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Voting Rights The Focus At Delayed Pittsburgh Juneteenth Celebration

For years, Pittsburgh’s Juneteenth celebration has included a re-enactment of the Grand Jubilee of Freemen Parade, a festive 1870 march Downtown commemorating passage of the 15th Amendment to the U.S. Constitution, which gave Black men the right to vote.

2020 Western Pennsylvania Juneteenth Celebration: 11 a.m.-4 p.m. Sat., Aug. 29. Downtown

It was a right that quickly became impossible to exercise for many around the nation, because of Jim Crow laws and other forms of suppression that the federal government didn’t address until the Voting Rights Act of 1965.

Pittsburgh’s Juneteenth festivities are different this year, because of the coronavirus pandemic. But with the right to vote as much in the news as ever, the scaled-down event highlights voting-rights struggles past and present.

Juneteenth celebrates June 19, 1865, the day the last Black Americans learned they were no longer enslaved. As organized by the group Stop the Violence Pittsburgh, Juneteenth grew to a four-day round of parades, concerts, panel discussions and more, Downtown, all in June.

Last year's Juneteenth events drew 19,000, said Stop the Violence head William Marshall. This year’s was to be the biggest yet, including forums on both Black men’s and women’s suffrage, the latter of which is marking its centennial.

Marshall didn’t want to give up in-person festivities entirely, even as the coronavirus delayed the celebration. But the 2020 Juneteenth is down to a single Saturday afternoon.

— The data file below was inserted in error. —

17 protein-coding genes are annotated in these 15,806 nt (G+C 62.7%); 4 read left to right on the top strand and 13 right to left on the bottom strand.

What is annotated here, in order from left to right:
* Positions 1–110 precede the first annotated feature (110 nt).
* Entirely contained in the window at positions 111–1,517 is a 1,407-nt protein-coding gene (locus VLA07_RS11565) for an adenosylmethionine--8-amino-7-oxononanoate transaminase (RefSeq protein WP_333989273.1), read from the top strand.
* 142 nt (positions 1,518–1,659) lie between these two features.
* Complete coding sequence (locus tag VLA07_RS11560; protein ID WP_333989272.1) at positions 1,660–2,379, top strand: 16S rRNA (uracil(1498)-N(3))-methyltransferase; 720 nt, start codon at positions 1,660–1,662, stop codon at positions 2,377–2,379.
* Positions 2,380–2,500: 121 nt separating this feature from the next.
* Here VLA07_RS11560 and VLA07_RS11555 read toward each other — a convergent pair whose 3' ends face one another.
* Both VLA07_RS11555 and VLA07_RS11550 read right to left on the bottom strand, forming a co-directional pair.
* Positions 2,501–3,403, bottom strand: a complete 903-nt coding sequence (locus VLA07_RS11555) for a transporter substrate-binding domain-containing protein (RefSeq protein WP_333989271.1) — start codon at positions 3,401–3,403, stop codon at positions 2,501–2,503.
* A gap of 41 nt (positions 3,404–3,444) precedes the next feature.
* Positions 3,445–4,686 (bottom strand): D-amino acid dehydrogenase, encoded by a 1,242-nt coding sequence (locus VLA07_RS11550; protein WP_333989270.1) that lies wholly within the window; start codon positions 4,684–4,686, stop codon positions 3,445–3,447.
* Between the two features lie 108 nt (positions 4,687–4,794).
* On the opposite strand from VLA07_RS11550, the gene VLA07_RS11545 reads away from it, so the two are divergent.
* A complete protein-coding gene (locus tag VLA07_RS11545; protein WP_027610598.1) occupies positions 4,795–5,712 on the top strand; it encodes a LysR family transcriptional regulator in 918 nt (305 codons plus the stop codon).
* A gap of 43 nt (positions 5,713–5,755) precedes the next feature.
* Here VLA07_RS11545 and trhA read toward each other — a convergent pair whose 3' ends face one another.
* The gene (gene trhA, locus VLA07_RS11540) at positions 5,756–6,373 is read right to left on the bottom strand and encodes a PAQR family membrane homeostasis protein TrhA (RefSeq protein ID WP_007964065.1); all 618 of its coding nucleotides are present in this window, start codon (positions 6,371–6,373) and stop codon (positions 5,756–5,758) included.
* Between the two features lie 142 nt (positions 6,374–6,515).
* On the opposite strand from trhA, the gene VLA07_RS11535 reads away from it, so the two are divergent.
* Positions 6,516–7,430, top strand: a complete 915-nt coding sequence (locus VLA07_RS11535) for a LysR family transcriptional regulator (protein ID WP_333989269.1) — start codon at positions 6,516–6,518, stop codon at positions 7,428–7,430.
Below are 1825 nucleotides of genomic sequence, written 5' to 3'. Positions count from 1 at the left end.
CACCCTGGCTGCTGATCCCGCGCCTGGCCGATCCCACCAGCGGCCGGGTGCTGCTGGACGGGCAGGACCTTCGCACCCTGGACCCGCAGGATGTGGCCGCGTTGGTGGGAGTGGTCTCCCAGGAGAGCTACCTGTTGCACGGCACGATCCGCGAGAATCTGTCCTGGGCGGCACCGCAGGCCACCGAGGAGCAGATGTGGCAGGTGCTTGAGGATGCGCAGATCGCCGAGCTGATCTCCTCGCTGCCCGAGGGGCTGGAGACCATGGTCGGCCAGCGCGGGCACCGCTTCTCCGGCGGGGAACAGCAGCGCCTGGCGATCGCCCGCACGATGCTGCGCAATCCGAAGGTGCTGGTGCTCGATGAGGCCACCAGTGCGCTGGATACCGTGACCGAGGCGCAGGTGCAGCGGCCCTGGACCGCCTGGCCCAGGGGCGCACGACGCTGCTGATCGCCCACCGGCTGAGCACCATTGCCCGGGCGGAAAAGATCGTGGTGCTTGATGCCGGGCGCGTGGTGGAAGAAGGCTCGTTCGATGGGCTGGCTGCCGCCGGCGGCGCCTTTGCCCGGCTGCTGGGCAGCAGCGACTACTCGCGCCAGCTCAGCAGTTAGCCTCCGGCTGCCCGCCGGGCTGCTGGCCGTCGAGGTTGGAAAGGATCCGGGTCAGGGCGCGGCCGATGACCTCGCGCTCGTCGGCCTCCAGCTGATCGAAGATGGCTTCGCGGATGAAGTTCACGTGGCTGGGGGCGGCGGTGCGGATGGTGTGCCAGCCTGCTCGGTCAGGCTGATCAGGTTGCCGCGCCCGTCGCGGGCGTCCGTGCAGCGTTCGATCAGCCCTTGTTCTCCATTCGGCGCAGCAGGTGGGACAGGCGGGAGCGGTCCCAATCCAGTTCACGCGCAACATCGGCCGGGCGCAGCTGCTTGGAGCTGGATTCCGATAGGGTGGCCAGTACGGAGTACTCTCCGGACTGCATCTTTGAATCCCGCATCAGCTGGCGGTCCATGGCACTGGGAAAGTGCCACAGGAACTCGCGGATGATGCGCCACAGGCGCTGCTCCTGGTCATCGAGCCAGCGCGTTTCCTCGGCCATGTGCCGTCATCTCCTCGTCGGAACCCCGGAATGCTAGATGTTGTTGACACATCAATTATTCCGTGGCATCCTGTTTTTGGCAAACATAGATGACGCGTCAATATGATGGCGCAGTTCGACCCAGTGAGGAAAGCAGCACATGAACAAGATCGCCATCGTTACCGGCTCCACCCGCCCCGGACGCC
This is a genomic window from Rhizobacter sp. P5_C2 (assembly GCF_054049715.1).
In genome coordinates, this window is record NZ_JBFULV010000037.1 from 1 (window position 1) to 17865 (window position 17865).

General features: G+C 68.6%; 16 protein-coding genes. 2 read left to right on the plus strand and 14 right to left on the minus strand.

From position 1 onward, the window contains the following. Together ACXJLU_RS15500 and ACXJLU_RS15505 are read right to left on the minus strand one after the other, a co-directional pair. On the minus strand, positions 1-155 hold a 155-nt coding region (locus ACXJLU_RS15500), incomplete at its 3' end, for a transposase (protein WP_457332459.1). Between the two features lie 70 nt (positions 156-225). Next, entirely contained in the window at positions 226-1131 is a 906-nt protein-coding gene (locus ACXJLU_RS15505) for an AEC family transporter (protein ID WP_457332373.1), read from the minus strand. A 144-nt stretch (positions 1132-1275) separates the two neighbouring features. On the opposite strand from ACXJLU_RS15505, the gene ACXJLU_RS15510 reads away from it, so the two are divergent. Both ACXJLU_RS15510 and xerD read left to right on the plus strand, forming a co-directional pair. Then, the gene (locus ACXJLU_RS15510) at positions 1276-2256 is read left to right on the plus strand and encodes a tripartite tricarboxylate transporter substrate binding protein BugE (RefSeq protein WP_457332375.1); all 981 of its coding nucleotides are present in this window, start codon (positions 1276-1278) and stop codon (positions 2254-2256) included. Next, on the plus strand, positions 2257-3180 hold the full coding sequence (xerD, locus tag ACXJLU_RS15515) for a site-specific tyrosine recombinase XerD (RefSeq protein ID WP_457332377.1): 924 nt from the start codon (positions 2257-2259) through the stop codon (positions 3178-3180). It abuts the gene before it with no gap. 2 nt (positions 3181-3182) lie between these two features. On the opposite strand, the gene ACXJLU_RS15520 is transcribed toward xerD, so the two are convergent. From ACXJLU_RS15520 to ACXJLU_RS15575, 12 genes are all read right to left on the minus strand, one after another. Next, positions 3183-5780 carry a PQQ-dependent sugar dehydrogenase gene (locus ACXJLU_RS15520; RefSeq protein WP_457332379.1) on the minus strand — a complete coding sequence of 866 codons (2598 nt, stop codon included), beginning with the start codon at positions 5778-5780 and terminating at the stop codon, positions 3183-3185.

It begins at 11 a.m. with a service at St. Benedict the Moor Church, in the Hill District. However, the masked and socially distanced version of the Grand Jubilee of Freemen Parade that was to follow has been postponed due to concerns about the weather, Marshall said.

A planned voting-rights forum will go on as scheduled, indoors, at St. Benedict the Moor. The masked-and-distanced event features an appearance by Samaria Rice. She’s the mother of Tamir Rice, the 12-year-old Cleveland boy killed by police in 2014. 

“She’s going to talk basically about how Tamir Rice would have been 18 this year … and how it’s very important that he would have been able to vote this year in the upcoming elections, and how people can’t take voting for granted,” said Marshall. “It’s very important that we mobilize and try to get out the vote and make changes in society.”

The forum comes amid deep concern over such issues as whether the cash-strapped U.S. Postal Service can handle this November’s expected flood of mail-in ballots, even as President Trump works to raise doubts about the security of the process.

The event also includes live entertainment, including a performance by gospel singer Koryn Hawthorne.

The event will be livestreamed on the Western Pennsylvania Juneteenth Celebration’s Facebook page.